Let me begin by telling a story. A young girl meets a boy and they fall in love. The girl graduates from high school. She had visions of a great career success in the real world. She wanted to go to college anyways because her parents thought traditional. The girl went to college and married the boy too. They raised two children, Barbie and Ken. They are the creators of the company Mattel and the makers of Barbie, Ruth and Elliot Handler. The reason of me telling you this story is because I am fascinated with Barbie and I’m a Holiday Barbie collector.
Barbie was designed after a famous cartoon character in the West German Newsletter named Bild Lilli. Bild Lilli was first sold in Germany of 1955. In March of 1959, Barbie made her way to the New York Toy Show. Once the demand of Barbie caught up, the public purchased $500 million worth of Barbie products. The first Barbie made had a black and white striped swimsuit with a signature topknot ponytail. The dolls were only made in blonde and brunette. The first Barbie dolls were manufactured in Japan, and the clothes were hand stitched by Japanese home workers. Barbie was the first doll to be marketed on television marketing. Barbie had a fictional biography. Her full name was Barbara Millicent Roberts. In the series of Random House in the 1960’s, her parents George and Margaret from Willows, Wisconsin. She attended Willows High School and has an on and off relationship with her boyfriend, Ken Carson. A news release from Mattel in February 2004 announced the break-up of Barbie and Ken. After the breakup, Ken was suppose to have a makeover, Barbie had over 40 pets , owned wide variety of vehicles, held different roles in life. Barbie held different types of jobs from an Aerobics instructor to a Wedding stylist. While on Barbie’s adventurous journeys she met a range of ethnic companions such as family and friends. In the book, Forever Barbie: The Unauthorized Biography of a Real...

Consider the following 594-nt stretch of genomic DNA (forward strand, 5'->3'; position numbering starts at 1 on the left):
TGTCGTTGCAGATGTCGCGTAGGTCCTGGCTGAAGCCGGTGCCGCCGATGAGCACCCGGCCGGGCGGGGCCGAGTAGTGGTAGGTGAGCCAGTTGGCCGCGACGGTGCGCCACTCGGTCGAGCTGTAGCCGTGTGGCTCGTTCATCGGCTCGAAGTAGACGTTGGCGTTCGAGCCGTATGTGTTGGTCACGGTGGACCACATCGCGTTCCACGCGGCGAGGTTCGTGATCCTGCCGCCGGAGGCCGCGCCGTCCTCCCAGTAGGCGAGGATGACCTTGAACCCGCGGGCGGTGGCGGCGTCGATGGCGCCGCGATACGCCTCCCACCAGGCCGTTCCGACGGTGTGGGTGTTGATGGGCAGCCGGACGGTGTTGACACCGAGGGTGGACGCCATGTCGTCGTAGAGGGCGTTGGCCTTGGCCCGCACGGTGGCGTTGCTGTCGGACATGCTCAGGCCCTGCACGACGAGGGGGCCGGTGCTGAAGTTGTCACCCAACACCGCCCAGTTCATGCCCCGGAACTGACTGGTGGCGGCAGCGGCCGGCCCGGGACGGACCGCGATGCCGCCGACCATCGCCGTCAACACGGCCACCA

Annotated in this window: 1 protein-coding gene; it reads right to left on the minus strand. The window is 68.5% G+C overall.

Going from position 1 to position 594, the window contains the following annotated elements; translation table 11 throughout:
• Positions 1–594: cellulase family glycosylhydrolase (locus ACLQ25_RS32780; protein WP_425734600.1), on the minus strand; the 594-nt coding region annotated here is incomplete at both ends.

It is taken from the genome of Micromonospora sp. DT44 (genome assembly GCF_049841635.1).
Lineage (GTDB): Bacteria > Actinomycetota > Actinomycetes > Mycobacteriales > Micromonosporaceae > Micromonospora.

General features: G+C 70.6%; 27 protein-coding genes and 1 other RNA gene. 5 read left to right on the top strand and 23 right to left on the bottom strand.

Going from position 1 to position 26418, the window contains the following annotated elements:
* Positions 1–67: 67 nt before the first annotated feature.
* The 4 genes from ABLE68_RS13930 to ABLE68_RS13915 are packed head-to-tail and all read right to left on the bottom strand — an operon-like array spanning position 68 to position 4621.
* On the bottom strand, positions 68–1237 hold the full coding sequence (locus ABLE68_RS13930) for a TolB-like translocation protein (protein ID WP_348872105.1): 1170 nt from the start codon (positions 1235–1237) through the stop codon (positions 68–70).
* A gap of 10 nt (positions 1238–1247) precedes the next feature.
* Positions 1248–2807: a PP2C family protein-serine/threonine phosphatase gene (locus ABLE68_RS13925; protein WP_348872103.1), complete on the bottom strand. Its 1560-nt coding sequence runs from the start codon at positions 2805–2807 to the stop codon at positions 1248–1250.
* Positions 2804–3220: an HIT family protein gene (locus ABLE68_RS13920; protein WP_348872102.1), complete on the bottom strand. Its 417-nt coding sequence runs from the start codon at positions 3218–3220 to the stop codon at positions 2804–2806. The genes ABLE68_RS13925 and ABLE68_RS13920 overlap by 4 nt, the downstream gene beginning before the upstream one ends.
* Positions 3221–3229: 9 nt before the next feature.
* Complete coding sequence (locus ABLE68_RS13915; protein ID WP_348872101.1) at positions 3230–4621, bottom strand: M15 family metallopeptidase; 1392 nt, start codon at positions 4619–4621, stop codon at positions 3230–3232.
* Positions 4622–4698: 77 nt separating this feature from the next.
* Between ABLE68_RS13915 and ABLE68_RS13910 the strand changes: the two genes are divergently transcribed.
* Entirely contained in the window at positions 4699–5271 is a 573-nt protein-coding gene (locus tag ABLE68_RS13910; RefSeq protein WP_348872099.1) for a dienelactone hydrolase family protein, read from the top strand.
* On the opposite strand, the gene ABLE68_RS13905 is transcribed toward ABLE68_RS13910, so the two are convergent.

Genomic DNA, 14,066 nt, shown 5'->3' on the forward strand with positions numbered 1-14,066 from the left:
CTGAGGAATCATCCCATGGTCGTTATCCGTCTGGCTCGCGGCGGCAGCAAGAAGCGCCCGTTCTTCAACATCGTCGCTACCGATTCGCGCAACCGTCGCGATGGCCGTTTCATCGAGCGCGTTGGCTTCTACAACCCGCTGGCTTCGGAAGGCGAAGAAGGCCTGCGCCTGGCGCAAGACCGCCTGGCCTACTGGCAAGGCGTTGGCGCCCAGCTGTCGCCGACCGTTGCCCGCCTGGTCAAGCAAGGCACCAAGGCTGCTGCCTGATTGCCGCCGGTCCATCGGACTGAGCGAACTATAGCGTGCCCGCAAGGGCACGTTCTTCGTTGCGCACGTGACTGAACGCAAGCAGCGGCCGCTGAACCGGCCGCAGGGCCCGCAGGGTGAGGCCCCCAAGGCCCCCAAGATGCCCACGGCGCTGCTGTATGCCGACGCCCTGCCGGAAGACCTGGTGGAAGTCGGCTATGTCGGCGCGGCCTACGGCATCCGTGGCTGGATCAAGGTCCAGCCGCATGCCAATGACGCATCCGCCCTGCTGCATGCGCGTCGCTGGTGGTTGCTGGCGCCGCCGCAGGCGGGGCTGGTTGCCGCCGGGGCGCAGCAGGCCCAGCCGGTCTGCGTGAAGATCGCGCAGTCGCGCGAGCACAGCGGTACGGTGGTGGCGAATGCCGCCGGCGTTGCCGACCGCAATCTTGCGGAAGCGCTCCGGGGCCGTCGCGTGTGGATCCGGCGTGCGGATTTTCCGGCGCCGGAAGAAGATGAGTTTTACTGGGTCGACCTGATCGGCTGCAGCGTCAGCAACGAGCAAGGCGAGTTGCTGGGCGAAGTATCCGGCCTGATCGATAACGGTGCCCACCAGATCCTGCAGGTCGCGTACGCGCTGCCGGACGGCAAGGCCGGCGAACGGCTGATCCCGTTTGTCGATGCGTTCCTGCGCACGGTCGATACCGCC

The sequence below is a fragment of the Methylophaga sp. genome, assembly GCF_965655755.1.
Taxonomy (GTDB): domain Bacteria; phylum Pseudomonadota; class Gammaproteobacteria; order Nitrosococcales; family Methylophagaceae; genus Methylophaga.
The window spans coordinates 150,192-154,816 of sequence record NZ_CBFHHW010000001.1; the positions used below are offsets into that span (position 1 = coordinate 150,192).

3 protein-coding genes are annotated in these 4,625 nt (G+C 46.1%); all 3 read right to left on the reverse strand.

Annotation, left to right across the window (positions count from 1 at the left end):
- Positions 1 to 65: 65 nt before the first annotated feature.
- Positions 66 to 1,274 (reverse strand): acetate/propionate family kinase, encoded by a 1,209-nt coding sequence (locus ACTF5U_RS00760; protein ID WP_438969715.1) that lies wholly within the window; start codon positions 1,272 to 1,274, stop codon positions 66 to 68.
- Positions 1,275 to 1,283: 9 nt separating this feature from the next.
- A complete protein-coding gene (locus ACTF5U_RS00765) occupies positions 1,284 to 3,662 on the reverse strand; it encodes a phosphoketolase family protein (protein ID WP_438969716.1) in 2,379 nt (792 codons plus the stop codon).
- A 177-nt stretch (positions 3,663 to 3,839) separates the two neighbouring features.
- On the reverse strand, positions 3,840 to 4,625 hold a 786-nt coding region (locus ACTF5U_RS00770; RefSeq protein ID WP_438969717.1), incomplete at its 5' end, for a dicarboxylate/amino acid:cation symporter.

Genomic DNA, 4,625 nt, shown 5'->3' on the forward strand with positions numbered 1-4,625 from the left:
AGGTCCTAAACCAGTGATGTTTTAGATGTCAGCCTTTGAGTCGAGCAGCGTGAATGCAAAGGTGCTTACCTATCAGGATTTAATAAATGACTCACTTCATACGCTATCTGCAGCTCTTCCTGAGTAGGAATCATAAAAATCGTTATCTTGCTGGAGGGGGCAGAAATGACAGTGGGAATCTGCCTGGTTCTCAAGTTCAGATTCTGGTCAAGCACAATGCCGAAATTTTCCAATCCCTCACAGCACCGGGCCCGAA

Bibliography: Stone, Tonya Lee. The Good, The Bad, and The Barbie: A Doll’s History and Her Impact on Us. Viking Juvenile, 2010. Print.
Weissman, Kristin Noelle. Barbie: The Icon, the Image, the Idea: An Analytical Interpretation of the Barbie Doll in Popular Culture. Universal Publishing, 1999. Print.
Lord, M.G.. Forever Barbie: The Unauthorized Biography of a Real Doll. Reed Business Information, Inc, 2004. Print.
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